Currency parity seen as aid to marketing North Olympic Peninsula to Vancouver Island residents

The strong Canadian dollar could help efforts to market the North Olympic Peninsula as a destination for outdoor recreation, say tourism promoters.

But it may not be enough to lure people across the Strait of Juan de Fuca merely to shop.

The U.S. and Canadian dollars reached parity Tuesday for the first time in about three years.

The exchange rate fluctuated throughout the week, but ended Friday with the American greenback worth not quite a cent more than the Canadian loonie.

The Black Ball Ferry Line, which operates the MV Coho ferry between Port Angeles and Victoria, did not see an increase in southbound traffic last week, said Rian Anderson, the company’s Port Angeles district manager.

The heads of the Port Angeles Regional Chamber of Commerce and Port Angeles Downtown Association say they are not expecting a significant impact on local sales unless the Canadian dollar continues to rise in value.

“When it goes to the extremes one way or the other, it seems to have an effect,” said chamber Executive Director Russ Veenema.

But it may support the argument that the Peninsula is a great place for Vancouver Island residents to come for recreation, said Diane Schostak, Olympic Peninsula Visitor Bureau executive director.

Still, for that to work, she said, they have to know that it’s more than just a route to Seattle.

That is why the bureau is launching a marketing campaign in the Victoria area aimed at putting the Peninsula’s best foot forward — promoting our mountains, water, forests and trails.

“They don’t have a lot of information” about the Peninsula, Schostak said.

“We have not had a consistent integrated marketing program over there ever.”

Campaign funding

Clallam County is funding the campaign, worth $8,500, through its lodging tax fund.

The three county commissioners approved the expenditure March 30.

The city of Port Angeles is also stepping up its promotional efforts across the Strait of Juan de Fuca.

City Manager Kent Myers and Schostak said plans to do this have been in place for months — and that they would be doing this whether the Canadian dollar was strong or weak when compared to its American counterpart.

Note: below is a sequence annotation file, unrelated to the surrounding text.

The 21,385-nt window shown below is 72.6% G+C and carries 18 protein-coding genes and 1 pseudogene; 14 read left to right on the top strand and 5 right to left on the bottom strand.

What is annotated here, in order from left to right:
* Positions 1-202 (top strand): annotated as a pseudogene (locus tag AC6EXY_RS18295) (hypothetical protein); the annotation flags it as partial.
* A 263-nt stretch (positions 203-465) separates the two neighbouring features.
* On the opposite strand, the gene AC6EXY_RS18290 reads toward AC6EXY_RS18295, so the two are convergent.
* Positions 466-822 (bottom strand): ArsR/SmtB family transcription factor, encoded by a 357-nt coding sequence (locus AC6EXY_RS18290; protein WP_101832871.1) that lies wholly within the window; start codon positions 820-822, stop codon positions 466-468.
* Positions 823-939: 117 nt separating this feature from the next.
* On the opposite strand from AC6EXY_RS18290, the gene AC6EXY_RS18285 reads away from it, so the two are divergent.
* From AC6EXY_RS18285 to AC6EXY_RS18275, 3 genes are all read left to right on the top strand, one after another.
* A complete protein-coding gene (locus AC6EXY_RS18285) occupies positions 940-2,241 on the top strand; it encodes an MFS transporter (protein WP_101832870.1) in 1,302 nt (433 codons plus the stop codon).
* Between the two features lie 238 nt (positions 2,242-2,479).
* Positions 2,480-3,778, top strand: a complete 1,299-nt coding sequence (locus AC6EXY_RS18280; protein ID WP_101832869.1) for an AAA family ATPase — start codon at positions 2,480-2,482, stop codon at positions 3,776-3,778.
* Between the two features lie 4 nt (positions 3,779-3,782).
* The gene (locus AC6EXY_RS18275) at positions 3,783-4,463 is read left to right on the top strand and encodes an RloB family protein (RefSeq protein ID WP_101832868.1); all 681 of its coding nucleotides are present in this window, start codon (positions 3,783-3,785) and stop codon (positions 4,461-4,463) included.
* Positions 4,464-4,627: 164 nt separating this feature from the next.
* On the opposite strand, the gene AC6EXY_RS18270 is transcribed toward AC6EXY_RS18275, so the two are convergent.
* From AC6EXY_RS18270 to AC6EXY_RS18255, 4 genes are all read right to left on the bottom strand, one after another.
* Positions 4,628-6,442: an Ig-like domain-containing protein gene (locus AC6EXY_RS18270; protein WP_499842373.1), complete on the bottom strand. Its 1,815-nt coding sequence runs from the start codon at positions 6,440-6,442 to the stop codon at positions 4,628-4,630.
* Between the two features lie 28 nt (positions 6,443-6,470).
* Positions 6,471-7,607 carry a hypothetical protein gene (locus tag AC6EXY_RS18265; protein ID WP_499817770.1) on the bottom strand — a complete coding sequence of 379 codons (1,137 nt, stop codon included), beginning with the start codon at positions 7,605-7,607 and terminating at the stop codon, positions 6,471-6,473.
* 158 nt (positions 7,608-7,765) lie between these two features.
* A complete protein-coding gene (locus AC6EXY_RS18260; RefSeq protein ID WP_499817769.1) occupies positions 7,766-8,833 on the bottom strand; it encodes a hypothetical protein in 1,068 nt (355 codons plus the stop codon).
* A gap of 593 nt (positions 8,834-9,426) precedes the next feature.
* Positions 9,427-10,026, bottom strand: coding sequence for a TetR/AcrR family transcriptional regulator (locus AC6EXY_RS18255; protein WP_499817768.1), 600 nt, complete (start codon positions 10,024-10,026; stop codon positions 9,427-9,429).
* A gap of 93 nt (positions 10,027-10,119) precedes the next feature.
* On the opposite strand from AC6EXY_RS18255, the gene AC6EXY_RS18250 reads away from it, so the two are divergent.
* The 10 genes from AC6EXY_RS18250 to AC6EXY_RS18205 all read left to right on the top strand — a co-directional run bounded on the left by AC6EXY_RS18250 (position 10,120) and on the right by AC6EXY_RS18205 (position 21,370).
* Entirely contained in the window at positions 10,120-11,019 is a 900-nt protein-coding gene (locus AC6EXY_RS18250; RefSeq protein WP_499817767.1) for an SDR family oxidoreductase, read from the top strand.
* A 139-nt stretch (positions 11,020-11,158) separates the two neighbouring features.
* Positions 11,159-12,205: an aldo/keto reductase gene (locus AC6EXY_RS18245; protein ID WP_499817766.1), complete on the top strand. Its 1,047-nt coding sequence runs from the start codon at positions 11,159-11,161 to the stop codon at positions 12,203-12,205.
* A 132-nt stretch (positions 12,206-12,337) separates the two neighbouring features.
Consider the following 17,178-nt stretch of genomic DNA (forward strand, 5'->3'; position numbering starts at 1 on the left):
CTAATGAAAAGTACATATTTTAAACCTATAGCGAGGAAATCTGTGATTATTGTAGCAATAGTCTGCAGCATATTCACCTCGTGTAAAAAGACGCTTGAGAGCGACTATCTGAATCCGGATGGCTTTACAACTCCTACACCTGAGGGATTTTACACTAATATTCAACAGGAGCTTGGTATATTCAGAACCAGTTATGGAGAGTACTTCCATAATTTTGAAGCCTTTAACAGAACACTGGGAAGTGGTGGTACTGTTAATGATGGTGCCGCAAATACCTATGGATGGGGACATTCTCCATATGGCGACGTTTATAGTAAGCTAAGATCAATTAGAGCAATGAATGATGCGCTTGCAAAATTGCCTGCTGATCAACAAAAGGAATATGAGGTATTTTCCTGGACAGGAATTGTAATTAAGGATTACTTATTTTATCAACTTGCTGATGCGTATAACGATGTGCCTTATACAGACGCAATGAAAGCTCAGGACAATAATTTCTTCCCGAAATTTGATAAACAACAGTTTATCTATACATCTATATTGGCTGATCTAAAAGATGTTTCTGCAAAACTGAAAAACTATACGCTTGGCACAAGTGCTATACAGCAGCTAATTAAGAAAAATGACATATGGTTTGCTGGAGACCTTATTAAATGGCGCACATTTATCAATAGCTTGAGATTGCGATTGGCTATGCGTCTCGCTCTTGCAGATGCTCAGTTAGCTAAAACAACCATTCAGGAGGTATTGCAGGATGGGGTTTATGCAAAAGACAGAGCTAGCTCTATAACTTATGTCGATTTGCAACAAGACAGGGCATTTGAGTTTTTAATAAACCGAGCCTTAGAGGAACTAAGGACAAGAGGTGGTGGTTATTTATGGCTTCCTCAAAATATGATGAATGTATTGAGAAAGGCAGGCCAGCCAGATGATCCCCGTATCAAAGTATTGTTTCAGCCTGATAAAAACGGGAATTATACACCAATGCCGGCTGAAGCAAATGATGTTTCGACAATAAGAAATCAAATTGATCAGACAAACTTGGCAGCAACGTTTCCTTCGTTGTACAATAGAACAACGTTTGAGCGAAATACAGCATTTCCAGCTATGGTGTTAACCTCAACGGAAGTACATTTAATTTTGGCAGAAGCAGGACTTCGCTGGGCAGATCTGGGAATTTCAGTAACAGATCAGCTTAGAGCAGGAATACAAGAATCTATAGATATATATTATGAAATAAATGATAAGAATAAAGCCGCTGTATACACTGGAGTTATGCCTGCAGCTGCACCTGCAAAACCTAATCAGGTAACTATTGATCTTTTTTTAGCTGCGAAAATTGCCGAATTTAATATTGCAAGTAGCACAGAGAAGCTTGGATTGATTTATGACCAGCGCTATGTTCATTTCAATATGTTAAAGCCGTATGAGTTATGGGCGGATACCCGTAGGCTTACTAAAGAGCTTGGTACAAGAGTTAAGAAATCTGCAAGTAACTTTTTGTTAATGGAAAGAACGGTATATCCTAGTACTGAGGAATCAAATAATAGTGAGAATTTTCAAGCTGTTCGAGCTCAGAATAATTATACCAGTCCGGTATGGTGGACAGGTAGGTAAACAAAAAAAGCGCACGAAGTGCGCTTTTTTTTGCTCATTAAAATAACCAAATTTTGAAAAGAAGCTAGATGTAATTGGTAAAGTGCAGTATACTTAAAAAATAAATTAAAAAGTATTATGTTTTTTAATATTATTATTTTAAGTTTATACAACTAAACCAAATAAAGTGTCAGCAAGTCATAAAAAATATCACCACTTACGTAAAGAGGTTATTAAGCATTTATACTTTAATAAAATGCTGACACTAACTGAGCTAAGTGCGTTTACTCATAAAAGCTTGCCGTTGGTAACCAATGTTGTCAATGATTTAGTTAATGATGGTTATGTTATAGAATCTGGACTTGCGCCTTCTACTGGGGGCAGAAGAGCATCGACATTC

“This is something we need to do, no matter the exchange rate,” said Myers, who considers Victoria an untapped resource.

Promotions in Victoria

Myers and Port Angeles Mayor Dan Di Guilio attended the Vancouver Island Outdoor Adventure Expo on Saturday, promoting the area at the Port Angeles chamber’s table.

Myers also planned to meet with Victoria’s city manager.

In January, Myers and Di Guilio traveled to Victoria to promote the Peninsula with representatives of Olympic National Park and business organizations.

Bob Stepp, who owns and operates the Victoria Tourist Bureau office in Port Angeles, agreed with Veenema that an equal, or nearly equal exchange rate, won’t be enough on its own to have a large impact here.

That’s why he said he was glad to see more effort on the part of Port Angeles and the rest of the Peninsula to market itself across the Strait as a place to enjoy the outdoors.

Stepp, a native of Port Angeles, said bluntly that recreation, rather than shopping, is what will bring Vancouver Island residents here.

“We are the most unique side of the Strait,” he said, adding:

“In my opinion, there’s no reason for any Canadian to shop in Port Angeles.”

The town no longer has the department stores conveniently located near the ferry terminal that it had the last time the currencies were at parity, Stepp pointed out.

PADA Executive Director Barb Frederick said that while Gottschalks and J.C. Penney’s are now gone, there are more specialty stores, like Black Diamond Bridal and Princess Valiant Coffee, that offer locally made goods.

Those shops may be more attractive to a Canadian traveler than a department store, she said, since they would more likely to find something that they can’t get across the border.

“I know that when I go to Victoria, I don’t go to the Bay [department store], I go to some of the little speciality stores,” Frederick said.


Reporter Tom Callis can be reached at 360-417-3532 or at

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